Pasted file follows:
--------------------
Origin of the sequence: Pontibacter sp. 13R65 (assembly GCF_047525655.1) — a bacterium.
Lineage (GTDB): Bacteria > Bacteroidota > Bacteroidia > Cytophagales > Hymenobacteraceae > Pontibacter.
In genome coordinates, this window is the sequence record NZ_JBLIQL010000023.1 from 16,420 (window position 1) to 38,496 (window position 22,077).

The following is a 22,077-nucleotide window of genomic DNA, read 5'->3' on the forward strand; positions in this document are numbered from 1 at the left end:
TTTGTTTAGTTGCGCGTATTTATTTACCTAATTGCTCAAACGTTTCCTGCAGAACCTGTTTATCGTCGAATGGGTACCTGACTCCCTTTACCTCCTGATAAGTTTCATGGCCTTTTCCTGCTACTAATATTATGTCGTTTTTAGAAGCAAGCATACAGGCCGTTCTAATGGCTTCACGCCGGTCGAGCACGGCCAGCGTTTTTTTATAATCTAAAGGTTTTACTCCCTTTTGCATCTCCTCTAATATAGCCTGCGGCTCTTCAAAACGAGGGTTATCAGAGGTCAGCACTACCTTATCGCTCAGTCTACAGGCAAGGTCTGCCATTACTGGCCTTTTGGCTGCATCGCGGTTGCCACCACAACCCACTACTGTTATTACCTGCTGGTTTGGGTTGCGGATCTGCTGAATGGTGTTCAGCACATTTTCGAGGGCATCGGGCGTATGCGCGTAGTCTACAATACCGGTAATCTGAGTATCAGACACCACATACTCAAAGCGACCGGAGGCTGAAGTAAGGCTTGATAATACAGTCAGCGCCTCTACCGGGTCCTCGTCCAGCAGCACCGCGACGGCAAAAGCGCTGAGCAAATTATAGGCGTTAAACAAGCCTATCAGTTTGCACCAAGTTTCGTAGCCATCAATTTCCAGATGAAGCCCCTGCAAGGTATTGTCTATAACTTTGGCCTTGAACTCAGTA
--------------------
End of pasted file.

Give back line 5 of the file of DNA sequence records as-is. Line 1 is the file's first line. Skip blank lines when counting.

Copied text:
TTTGTTTAGTTGCGCGTATTTATTTACCTAATTGCTCAAACGTTTCCTGCAGAACCTGTTTATCGTCGAATGGGTACCTGACTCCCTTTACCTCCTGATAAGTTTCATGGCCTTTTCCTGCTACTAATATTATGTCGTTTTTAGAAGCAAGCATACAGGCCGTTCTAATGGCTTCACGCCGGTCGAGCACGGCCAGCGTTTTTTTATAATCTAAAGGTTTTACTCCCTTTTGCATCTCCTCTAATATAGCCTGCGGCTCTTCAAAACGAGGGTTATCAGAGGTCAGCACTACCTTATCGCTCAGTCTACAGGCAAGGTCTGCCATTACTGGCCTTTTGGCTGCATCGCGGTTGCCACCACAACCCACTACTGTTATTACCTGCTGGTTTGGGTTGCGGATCTGCTGAATGGTGTTCAGCACATTTTCGAGGGCATCGGGCGTATGCGCGTAGTCTACAATACCGGTAATCTGAGTATCAGACACCACATACTCAAAGCGACCGGAGGCTGAAGTAAGGCTTGATAATACAGTCAGCGCCTCTACCGGGTCCTCGTCCAGCAGCACCGCGACGGCAAAAGCGCTGAGCAAATTATAGGCGTTAAACAAGCCTATCAGTTTGCACCAAGTTTCGTAGCCATCAATTTCCAGATGAAGCCCCTGCAAGGTATTGTCTATAACTTTGGCCTTGAACTCAGTA